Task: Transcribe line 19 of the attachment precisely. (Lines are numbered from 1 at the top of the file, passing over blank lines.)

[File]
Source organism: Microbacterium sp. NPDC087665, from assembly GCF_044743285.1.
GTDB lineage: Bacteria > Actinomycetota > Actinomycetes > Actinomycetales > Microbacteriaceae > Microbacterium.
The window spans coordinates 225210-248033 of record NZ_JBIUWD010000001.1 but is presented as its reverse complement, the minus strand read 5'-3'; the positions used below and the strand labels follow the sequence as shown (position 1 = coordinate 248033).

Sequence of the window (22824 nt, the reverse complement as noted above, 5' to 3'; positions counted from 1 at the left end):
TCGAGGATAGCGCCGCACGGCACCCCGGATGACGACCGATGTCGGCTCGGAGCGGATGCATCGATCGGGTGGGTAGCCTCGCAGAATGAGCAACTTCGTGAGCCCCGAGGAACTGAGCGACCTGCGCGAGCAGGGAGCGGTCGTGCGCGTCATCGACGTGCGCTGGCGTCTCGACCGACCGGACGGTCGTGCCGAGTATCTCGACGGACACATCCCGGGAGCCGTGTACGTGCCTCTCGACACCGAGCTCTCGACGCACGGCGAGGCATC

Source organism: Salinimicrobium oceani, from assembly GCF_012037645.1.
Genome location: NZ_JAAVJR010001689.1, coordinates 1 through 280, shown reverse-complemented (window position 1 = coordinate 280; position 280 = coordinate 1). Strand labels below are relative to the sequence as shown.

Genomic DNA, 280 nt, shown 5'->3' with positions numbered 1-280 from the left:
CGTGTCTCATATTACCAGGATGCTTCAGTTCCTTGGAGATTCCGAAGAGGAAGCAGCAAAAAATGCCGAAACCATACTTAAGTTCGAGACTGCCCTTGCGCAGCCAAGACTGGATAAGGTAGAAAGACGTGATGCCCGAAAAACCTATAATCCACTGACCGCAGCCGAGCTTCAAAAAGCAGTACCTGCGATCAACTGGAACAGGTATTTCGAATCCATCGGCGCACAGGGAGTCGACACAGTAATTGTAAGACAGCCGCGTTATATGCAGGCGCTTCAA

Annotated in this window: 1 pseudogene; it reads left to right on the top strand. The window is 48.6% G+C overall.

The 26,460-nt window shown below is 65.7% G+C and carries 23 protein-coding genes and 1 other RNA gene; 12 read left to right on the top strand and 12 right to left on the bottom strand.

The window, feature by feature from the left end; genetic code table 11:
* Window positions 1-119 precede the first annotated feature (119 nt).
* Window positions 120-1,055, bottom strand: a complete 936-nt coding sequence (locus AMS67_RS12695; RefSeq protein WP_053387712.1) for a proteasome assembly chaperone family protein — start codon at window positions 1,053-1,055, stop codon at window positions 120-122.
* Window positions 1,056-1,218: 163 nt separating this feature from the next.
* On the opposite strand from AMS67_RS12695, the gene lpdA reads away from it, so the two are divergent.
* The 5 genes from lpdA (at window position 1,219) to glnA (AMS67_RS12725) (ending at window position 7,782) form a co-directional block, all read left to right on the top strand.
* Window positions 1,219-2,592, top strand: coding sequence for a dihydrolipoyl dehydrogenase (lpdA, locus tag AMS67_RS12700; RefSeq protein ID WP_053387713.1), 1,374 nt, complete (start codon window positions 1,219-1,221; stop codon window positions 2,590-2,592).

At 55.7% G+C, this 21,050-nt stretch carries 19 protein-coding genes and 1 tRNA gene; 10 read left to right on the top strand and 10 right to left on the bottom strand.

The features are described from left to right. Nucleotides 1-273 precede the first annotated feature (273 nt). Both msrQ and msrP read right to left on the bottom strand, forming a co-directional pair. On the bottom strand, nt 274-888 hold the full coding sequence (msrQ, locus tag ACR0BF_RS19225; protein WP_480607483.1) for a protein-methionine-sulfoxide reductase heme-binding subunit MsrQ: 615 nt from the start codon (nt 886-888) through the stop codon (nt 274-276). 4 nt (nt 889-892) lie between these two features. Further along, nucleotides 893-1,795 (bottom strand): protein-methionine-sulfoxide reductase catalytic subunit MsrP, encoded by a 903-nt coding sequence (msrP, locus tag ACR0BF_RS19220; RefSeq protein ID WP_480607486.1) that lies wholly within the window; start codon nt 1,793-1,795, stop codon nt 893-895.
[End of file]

At 55.7% G+C, this 21,050-nt stretch carries 19 protein-coding genes and 1 tRNA gene; 10 read left to right on the top strand and 10 right to left on the bottom strand.